January 22, 2020
47 Years of Wading through <em>Roe</em>

47 Years of Wading through Roe

Tony Perkins

If you flipped through newspapers from that day, January 22, 1973, it may surprise people to know that the Supreme Court's decision on Roe v. Wade wasn't the biggest headline. President Lyndon Johnson had died, forcing the story about America's darkest verdict into smaller font, below tributes to the "Great Society." Looking back, the parallel was probably fitting -- a nation in mourning, any which way it turned.

Forty-seven years later, there's no telling how many other presidents the country has buried -- how many future doctors, inventors, or artists we lost because of that day. How much music we never heard, how many cures we might have found, how many teachers might have inspired children to rise above. They are the missing, the 60 million, the children who became "privacy rights" and "choices" and "women's health." A half-century ago, seven men in black robes stole their dignity. But today, a nation of pro-lifers -- led by a fearless president -- is here to take it back.

It doesn't matter what the courts say or what society tells us, "every person," the president declared, "the born and unborn, the poor, the downcast, the disabled, the infirm, and the elderly -- has inherent value. Although each journey may be different, no life is without worth or inconsequential; the rights of all people must be defended." It's the third time Donald Trump has turned this date of American disgrace into a moment of unity for the unborn. In his proclamation for this National Sanctity of Human Life Day, he wanted the country to know that his entire administration "proudly and strongly reaffirms our commitment to protect the precious gift of life at every stage, from conception to natural death."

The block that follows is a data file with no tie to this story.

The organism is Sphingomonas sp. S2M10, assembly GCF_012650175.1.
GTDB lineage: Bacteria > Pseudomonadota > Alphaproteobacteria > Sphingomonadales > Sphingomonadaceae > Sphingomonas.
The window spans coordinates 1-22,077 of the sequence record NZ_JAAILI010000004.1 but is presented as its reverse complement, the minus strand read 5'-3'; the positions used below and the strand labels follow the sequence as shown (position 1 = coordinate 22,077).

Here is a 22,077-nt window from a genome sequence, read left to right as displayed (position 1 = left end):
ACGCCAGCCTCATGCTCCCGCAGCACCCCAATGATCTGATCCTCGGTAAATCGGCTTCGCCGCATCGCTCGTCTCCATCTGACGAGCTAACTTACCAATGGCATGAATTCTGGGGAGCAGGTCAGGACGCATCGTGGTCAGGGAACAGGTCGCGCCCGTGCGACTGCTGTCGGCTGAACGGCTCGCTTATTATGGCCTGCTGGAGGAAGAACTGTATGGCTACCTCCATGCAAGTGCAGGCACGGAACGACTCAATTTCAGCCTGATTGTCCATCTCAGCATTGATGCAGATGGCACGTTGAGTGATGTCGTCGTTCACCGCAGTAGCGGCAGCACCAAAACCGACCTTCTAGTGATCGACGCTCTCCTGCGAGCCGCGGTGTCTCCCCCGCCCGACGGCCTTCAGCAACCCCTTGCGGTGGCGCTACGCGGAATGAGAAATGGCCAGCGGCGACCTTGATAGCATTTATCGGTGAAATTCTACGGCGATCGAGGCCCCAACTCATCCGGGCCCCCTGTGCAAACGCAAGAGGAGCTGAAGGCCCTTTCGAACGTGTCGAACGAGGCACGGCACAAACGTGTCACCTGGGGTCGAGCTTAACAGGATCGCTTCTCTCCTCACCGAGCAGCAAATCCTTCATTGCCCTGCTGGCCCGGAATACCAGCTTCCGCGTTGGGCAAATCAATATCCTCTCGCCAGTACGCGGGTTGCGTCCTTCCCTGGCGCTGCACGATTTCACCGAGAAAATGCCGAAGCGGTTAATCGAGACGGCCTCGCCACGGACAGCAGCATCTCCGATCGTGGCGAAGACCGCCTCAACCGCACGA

Not that most Americans needed persuading. This is, after all, a commitment that Donald Trump has taken very seriously -- passing more pro-life policy, everyone agrees, than any president in U.S. history. But for as much as he's accomplished, the president is clear: he still isn't satisfied. Even after listing the dozens of promises kept -- from Title X funding and to international human rights -- he argues, "Still, there is more to be done, and, as president, I will continue to fight..."

Elsewhere, other leaders are seeing his boldness and following Trump's lead. Governor Pete Ricketts (R-Nebr.) wasted no time declaring January 22 a statewide Day of Prayer for the Unborn. He encouraged Nebraskans to pray for the end of abortion. But more than that, he explained on "Washington Watch," that Americans look upon this day as a reminder to help others -- "mothers, fathers, and families in need, especially," he pointed out, "those expecting a child who cannot provide for themselves."

When I asked him about this -- why he used the Roe v. Wade anniversary as a calling to help others -- his answer was telling. The term "pro-life," Ricketts explained, "is not just a slogan. And it's not just about abortion. It's an important part of what we do... but it's also remembering that we've got people in our communities who need our help. That's a pro-life message. So whether it's helping families who need food assistance, women who have been trafficked -- anybody -- that's what [being] pro-life is really about: recognizing th[e] dignity that's innate in each and every one of us. And we just had Martin Luther King Day [and the] most urgent, persistent question of life [to him] was: What are we doing for others?"

It's a powerful message, the pro-life ethic, because it doesn't end in the womb. It's a persistent, nagging drive to see people as people -- with value and needs and purpose. But that takes a compassion that not everyone has. So today, Governor Ricketts explained, "we're talking about changing hearts and minds -- and we need God's help to be able to do that. We wanted to bring people together in that cause of praying for the end of abortion, to be able to continue to work toward making this a country that respects life again." Maybe then, we'll start respecting each other again.

For more on the significance of this day, check out David Closson's op-ed in the Christian Post, "47th Anniversary of Roe v. Wade: Increasing Opposition to Abortion Nationwide."